Ireland’s very first “Kestrel Cam” has been installed in one of Mannok’s Quarries and will be live streamed online in the coming months so viewers can get an exclusive look inside an Irish Kestrel nest throughout the breeding season. The live stream has been launched on World Earth Day to highlight the need to protect our local wildlife and wider eco systems, particularly with the Common Kestrel having recently been placed on the Red List as a species now at risk of extinction in Ireland, and can be viewed on Mannok’s website.
Two discrete cameras have been installed in the nesting location under license from NPWS and in partnership with Netwatch to enable Queen’s University to study the birds and to raise awareness of the need to protect the species and other wildlife across Ireland. Queen’s PhD student, Kez Armstrong, will study the nesting pair of Kestrels, who have returned to the same nesting site over the last few years to successfully breed.
Speaking of the Kestrel Cam project, Mannok CEO, Liam McCaffrey, said,
“This initiative is part of our drive to protect and enhance biodiversity on our land and across our local region as an important element of our wider sustainability commitment, and we’re very pleased to be in a position to help highlight the need to protect our native wildlife and the recently red-listed Kestrels in particular. Our Environmental Team have worked very closely with Queen’s University’s Kez Armstrong and Netwatch’s John Kennedy to ensure the safe installation of the cameras, with the welfare of the Kestrels as the top priority.
This is an opportunity to highlight the risk to wildlife such as these Kestrels and to bring that into focus for a wider audience, and we will be working closely with educational institutions and wildlife and biodiversity groups, as well as engaging the wider public through the Kestrel Cam stream and a Kestrel Blog from Kez, to play our part in helping to raise awareness and understanding.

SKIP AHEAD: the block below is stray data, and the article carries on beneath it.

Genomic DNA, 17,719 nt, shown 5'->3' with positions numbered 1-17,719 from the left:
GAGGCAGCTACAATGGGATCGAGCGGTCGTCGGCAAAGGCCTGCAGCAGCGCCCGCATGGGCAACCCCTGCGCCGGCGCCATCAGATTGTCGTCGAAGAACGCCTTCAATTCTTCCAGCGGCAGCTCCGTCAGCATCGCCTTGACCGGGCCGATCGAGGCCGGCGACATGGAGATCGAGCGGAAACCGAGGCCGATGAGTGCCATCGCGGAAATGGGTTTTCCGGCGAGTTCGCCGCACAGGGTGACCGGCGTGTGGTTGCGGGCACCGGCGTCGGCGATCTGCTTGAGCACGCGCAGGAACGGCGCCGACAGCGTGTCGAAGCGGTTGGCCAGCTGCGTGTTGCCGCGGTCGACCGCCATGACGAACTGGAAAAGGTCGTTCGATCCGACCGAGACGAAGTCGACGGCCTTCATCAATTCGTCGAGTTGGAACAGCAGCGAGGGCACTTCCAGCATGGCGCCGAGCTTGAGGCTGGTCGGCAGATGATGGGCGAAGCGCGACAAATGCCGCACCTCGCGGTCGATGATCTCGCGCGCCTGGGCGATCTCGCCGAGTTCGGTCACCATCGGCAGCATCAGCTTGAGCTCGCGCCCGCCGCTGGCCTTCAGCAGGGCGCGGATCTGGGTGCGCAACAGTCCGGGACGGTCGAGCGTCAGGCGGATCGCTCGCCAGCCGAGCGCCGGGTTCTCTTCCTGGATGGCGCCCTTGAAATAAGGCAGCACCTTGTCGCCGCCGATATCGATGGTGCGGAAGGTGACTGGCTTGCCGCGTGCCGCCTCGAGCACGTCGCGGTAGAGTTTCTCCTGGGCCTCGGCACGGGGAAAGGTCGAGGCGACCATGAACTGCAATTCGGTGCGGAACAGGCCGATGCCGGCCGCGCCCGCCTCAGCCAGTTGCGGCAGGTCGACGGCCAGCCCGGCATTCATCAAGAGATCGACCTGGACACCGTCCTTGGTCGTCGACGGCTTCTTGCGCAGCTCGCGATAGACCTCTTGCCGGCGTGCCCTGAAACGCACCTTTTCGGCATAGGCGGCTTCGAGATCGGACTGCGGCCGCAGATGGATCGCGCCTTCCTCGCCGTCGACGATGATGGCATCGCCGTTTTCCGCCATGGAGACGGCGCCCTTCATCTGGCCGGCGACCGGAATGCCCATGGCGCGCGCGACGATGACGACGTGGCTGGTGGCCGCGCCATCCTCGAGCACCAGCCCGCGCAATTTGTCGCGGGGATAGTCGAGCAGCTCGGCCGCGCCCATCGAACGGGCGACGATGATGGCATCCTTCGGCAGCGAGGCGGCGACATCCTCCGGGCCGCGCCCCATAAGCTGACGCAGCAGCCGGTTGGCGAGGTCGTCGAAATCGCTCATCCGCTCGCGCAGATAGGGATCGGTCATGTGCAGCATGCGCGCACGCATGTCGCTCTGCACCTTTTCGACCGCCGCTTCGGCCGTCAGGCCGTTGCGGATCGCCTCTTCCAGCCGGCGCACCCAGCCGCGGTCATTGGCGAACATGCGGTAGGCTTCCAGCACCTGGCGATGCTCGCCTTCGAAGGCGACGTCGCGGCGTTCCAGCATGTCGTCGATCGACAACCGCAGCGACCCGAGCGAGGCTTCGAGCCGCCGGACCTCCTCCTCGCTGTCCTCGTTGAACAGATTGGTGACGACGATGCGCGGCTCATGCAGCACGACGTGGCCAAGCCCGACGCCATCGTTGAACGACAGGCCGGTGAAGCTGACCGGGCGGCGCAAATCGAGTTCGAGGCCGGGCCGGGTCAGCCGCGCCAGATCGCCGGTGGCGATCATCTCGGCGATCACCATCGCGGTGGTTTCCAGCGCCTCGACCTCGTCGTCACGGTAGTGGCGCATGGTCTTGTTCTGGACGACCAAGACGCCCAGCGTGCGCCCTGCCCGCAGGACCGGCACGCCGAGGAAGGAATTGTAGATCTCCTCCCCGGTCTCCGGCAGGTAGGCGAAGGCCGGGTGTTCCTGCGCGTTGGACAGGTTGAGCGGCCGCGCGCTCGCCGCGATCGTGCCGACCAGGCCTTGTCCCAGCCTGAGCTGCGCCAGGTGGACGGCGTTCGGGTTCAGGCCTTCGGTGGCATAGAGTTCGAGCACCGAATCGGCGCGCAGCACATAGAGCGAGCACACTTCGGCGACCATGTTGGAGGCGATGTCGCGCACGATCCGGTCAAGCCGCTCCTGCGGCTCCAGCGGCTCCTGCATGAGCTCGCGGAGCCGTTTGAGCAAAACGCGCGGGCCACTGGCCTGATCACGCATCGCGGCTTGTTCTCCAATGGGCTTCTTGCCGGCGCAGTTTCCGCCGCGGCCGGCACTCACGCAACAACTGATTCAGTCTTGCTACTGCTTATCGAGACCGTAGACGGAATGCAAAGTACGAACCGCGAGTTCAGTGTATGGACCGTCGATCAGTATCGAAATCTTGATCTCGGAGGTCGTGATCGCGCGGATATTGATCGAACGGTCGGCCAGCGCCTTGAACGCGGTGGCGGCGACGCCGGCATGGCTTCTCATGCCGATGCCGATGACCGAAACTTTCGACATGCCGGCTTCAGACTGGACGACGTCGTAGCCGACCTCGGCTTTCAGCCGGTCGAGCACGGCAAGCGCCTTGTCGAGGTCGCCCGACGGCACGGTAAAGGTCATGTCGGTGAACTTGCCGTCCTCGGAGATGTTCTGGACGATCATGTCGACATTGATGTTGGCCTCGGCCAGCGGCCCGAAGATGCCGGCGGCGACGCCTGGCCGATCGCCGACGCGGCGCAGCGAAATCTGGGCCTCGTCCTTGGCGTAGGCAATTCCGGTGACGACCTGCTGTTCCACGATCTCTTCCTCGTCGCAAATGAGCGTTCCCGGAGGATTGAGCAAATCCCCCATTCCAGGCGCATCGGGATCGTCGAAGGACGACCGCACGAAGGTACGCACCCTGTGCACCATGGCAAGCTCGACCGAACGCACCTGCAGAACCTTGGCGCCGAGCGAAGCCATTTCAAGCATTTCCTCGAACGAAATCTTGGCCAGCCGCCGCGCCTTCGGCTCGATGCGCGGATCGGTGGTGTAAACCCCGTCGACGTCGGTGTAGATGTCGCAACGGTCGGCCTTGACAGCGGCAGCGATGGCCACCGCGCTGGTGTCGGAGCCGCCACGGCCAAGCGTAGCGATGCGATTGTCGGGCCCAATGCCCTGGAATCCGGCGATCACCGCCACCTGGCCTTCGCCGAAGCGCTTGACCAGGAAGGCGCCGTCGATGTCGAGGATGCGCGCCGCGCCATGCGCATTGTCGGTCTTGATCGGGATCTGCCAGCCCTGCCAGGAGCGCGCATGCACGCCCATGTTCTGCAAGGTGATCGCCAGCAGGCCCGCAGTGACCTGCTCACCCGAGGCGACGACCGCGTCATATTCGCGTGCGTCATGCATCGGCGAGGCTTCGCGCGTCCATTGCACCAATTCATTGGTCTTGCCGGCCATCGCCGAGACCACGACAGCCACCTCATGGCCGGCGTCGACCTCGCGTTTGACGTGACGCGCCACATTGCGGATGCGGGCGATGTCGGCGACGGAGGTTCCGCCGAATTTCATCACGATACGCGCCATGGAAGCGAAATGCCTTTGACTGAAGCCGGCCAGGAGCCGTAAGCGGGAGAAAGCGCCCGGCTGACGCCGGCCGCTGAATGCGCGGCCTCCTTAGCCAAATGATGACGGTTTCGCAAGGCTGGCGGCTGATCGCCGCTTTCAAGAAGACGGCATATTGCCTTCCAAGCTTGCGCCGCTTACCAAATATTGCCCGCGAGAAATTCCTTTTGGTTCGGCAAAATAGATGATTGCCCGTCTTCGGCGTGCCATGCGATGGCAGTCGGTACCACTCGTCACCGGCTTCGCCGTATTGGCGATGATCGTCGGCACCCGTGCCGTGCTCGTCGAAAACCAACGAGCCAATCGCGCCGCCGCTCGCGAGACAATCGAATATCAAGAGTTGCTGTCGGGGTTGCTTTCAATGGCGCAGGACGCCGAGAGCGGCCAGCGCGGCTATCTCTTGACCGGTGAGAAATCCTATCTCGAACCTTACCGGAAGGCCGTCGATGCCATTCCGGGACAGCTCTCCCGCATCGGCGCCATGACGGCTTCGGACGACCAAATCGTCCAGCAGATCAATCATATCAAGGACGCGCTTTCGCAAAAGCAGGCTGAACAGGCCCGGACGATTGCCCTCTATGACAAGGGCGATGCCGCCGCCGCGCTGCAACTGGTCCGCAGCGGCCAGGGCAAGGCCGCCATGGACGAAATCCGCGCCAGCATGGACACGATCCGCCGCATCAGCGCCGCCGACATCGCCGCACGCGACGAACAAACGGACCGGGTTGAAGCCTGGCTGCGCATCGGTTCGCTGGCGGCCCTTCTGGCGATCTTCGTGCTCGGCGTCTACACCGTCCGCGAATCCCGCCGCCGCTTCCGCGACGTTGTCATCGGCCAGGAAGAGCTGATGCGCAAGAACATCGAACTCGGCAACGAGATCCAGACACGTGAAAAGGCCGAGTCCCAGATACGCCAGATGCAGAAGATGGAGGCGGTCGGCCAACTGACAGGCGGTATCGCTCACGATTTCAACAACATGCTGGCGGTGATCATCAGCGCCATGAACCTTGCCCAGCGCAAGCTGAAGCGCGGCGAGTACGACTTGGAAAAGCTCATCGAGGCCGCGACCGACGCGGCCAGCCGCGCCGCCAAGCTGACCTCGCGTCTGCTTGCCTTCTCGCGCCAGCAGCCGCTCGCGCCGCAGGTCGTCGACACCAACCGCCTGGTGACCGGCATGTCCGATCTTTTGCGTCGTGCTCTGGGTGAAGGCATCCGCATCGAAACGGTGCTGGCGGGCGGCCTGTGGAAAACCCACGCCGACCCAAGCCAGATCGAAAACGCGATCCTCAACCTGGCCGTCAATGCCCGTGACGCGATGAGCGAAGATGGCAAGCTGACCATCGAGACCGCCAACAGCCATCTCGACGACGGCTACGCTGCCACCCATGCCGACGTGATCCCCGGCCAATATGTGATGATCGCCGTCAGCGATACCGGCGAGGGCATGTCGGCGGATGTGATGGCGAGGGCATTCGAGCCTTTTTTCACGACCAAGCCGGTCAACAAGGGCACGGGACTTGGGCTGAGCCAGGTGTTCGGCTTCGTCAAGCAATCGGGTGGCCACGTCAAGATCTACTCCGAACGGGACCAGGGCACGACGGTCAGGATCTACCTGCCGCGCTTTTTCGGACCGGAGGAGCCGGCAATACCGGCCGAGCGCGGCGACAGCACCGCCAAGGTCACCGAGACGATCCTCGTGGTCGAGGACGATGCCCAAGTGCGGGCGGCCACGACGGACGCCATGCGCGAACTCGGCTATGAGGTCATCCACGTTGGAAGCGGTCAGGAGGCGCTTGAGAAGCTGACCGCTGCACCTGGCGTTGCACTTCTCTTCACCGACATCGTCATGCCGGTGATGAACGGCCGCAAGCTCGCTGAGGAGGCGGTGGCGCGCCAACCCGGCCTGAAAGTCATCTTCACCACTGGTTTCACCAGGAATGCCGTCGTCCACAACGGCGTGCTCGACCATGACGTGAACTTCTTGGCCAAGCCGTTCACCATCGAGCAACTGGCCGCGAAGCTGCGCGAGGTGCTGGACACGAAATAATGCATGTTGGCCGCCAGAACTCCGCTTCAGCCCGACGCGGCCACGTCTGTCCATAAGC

It is fitting that the live stream from within the nest is launched on World Earth Day, which helps focus all our minds on the bigger picture and what we can all do to help ensure a more sustainable future for our planet. As a large manufacturer and employer in our region, we have a very important role to play in this sustainability drive and it’s a responsibility we take incredibly seriously.”
Live feed from the nest will be broadcast on the Mannok website for the duration of the project, together with a Kestrel Blog from Kez to keep people informed of progress and allow people to follow the story of the nesting pair of birds.
Oisin Lynch of Mannok’s Environmental Team, who has been working on the initiative for several months, explained what this has involved, saying,
“As these are the first Kestrel nest cameras to be installed in Ireland it will give us important insights into the behaviours of the birds which we haven’t had access to previously. Our number one priority is the welfare of the birds, so there has been a great deal of collaboration with a number of wildlife groups and relevant licensing bodies and we’ve worked very closely with Kez Armstrong of Queen’s University, John Kennedy and the Netwatch team to install the cameras in a way which would not disturb the birds or put them off nesting in this location. We’ve observed them from a distance for the past few years, so we’re very much looking forward to getting a closer view to help understand the birds better.
We recognised that with the cameras in place, there was an opportunity for us to engage the wider community in the project in a bid to raise awareness and interest in the Kestrels, particularly given the threat the species is under. As well as live streaming the feed and sharing the story on our online channels, we will continue working closely with local conservation and wildlife bodies and engaging with local schools to help achieve this. We believe there will be a lot of interest in the project and with eggs already in the nest, we’re very excited to follow the story and hope to see some healthy chicks in the coming weeks. We’re delighted to contribute to the knowledge gathering and awareness building of one of Ireland’s most at risk birds.”